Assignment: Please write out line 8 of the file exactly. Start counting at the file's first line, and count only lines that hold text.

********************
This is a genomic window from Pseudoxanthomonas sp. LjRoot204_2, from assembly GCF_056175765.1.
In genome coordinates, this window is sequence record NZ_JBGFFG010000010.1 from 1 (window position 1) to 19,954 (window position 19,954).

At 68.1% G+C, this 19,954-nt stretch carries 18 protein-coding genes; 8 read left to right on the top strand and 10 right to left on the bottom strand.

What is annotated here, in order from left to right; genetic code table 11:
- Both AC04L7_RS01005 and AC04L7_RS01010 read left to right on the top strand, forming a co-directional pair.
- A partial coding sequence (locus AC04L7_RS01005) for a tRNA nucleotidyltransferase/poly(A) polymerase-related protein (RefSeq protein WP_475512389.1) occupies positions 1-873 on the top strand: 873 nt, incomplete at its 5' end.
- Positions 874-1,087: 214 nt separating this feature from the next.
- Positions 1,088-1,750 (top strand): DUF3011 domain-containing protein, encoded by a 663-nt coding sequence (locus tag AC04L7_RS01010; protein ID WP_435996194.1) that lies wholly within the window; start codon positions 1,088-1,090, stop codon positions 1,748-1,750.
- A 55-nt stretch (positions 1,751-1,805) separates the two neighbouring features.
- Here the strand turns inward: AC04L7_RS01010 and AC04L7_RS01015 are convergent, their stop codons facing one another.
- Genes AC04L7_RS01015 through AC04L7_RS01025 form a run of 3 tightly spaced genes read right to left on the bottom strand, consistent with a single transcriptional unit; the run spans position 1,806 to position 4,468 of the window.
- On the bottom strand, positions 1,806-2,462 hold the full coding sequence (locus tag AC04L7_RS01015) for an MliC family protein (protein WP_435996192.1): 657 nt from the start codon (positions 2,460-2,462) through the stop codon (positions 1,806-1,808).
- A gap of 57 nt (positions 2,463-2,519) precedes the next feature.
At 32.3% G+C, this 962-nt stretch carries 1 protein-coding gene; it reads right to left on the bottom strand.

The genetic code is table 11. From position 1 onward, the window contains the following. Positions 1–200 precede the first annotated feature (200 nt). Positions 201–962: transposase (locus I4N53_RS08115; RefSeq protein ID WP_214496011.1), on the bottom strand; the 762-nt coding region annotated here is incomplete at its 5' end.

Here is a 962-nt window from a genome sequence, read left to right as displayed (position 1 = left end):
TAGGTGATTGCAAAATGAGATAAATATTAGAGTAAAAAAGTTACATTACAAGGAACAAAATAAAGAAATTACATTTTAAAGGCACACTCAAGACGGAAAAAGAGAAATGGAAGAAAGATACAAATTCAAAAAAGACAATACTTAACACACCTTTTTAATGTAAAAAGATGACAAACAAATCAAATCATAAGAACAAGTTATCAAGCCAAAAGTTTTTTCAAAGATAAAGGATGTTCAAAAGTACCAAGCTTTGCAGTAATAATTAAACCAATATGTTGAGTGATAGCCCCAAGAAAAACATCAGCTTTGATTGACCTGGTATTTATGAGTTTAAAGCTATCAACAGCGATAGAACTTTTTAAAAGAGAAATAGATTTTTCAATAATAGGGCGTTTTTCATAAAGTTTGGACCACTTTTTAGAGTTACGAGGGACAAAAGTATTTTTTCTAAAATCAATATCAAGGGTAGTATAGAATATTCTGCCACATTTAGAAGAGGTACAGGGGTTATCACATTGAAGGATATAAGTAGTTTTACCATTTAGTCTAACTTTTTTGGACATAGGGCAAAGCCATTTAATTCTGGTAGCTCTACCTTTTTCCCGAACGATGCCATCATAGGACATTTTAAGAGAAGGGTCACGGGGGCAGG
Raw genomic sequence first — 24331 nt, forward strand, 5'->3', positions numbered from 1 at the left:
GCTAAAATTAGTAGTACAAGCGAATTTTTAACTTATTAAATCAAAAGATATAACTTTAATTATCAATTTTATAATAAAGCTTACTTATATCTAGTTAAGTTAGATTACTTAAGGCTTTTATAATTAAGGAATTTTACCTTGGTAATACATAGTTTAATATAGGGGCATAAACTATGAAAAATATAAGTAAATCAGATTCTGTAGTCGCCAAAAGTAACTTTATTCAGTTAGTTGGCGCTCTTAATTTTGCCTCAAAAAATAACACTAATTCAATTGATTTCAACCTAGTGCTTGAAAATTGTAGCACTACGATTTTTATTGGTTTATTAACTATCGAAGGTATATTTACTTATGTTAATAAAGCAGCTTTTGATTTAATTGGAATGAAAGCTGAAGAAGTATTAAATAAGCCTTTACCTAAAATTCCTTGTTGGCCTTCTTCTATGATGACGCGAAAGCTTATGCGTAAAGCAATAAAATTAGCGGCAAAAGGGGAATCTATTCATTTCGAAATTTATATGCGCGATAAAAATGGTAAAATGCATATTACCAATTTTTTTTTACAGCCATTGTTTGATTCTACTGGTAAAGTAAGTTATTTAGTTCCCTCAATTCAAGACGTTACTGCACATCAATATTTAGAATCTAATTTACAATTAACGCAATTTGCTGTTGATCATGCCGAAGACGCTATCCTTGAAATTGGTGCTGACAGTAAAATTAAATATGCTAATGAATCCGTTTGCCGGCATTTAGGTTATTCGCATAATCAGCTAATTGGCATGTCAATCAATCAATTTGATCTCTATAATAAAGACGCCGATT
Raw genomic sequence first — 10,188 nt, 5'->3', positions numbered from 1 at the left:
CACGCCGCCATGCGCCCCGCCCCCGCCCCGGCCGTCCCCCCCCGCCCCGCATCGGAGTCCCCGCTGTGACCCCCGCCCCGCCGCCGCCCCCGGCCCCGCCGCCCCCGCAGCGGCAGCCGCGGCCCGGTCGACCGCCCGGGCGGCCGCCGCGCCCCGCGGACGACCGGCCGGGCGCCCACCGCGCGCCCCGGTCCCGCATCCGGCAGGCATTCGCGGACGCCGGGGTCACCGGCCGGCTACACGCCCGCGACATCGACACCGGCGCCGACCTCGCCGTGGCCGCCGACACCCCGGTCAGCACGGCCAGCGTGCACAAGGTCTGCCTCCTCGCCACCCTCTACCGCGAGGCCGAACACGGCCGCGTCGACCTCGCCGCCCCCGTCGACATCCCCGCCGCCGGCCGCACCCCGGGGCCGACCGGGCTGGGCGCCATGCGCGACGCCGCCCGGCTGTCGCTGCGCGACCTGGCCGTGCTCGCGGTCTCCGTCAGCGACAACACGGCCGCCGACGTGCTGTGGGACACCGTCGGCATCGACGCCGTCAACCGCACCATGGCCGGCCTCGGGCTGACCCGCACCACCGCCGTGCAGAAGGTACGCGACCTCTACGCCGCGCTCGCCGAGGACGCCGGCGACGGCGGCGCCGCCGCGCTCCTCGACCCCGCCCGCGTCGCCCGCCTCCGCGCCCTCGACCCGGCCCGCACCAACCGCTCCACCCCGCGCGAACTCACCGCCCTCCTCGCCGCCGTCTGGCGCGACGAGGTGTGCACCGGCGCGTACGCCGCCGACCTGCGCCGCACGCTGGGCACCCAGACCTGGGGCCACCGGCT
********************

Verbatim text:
- Positions 1,088-1,750 (top strand): DUF3011 domain-containing protein, encoded by a 663-nt coding sequence (locus tag AC04L7_RS01010; protein ID WP_435996194.1) that lies wholly within the window; start codon positions 1,088-1,090, stop codon positions 1,748-1,750.